Tuesday, December 25, 2007

Is it really surprising?

Dear Colleagues

Corruption ... that is grand corruption ... seems to be a central feature of modern society, just as it seems to have been in ancient history. Powerful people trading favors seems to have been a central aspect of ancient history, and it is not very different in the modern world.

Getting this under control and keeping it in check has been a challenge. Thoughtful people have recognised from ancient times that ordinary people were a part of society and should have some role in society beyond merely being laborers. The ancient idea of democracy was based on this idea.

It is also a very long time since it was recognised that the King should not have absolute power and total control of the money in the realm. While the concept of the King taxing the people was not removed, the absolute control of these revenues was moved to the Parliament and its use controlled by Parliament. This was the origin of the Single Treasury Account and the Budget Authorization for spending control ... now several hundred years old.

Modern corruption is not much different from ancient corruption. Powerful interests trading favors ... usually ... often ... at the expense of ordinary people and the society as a whole.

Modern corruption is no easier to control than ancient corruption. The benefits of corruption are enormous. A politician who can change a law in favor of a corporation can facilitate enormous corporate profit ... so is it really surprising that the corporate world would give (substantial) favors to the politician ... and is it really very surprising that society as a whole can scream and shout as much as it wants, and nothing changes.

Most of the trading in favors goes on quietly, with nobody paying very much attention. From time to time someone will stumble on the reality and the newspapers will pick it up, write stories about it, some superficial changes will be made ... but at the end of the day, nothing very much has changed.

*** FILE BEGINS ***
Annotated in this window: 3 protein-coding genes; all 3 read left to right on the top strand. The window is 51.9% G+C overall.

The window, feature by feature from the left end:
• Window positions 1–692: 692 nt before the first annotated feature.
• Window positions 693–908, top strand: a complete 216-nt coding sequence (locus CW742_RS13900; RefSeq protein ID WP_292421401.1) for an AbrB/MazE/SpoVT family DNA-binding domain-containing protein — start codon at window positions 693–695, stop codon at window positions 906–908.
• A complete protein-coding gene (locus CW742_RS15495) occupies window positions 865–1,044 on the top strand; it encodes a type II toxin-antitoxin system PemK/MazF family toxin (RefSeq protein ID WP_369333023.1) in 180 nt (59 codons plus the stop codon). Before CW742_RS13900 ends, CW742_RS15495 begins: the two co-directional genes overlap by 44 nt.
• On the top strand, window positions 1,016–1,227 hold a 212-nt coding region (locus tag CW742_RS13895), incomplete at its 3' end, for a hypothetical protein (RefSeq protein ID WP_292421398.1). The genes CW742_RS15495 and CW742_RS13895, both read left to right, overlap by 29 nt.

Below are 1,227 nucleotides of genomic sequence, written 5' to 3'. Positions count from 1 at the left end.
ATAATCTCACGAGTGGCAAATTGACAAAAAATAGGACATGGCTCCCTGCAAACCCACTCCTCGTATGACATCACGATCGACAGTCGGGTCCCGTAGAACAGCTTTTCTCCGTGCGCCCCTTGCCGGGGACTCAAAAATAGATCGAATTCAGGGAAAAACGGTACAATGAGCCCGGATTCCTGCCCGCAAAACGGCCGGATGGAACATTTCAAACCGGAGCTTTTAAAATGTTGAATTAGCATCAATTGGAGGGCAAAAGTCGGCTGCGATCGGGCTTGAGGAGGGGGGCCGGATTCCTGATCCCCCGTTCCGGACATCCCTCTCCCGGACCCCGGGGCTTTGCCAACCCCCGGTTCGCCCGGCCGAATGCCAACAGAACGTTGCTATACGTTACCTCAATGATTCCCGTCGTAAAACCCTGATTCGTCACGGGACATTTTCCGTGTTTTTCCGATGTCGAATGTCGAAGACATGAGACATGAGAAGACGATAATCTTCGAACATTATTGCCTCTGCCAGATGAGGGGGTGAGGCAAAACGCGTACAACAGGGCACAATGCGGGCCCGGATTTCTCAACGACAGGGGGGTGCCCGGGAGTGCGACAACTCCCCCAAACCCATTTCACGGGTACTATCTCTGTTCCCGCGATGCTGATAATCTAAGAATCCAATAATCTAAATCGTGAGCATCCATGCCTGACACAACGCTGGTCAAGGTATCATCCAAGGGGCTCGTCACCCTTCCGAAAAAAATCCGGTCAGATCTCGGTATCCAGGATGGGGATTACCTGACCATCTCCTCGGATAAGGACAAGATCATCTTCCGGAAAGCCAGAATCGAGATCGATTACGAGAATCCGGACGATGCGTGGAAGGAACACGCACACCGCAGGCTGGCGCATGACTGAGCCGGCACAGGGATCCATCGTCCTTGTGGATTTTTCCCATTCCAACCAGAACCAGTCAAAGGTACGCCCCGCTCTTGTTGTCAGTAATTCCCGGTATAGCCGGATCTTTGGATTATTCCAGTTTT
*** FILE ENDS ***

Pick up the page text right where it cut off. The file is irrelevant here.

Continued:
It is disappointing that though information technology has improved in power by a factor of thousands, if not millions ... accountancy is less effective at the beginning of the 21st century than it was in the early part of the 20th century. How can this be? The answer lies probably in the power of modern information technology that facilitates the loss of control of resources as much as it facilitates the control of these resources.

Broadly speaking ... in the corporate world there is an internal culture that supports the control of the corporate resources. This is a deep culture ... and serves the corproate organization well if not society as a whole.

Government has a different culture ... a different structure ... and the strong control of resources has never been a big part of the culture. Much more resources are a talking point in a political debate rather than being the subject of rigorous accounting. The systems of accounting are driven by disbursement control and not very much be performance accomplishment ... and audit and investigation is often too little and too late. Huge errors are found years later ... what on earth was going on so that they were not found while the errors were going on?

Corruption is so much easier when the accounting is sloppy. Corruption is much more difficult when the accounting is strong, when accountants are doing their job, and audit and accountability analysis is done on a timely basis.

It is not at all surprising that there is so much corruption when there is so little good accounting. Not surprising at all.


Peter Burgess
The Tr-Ac-Net Organization

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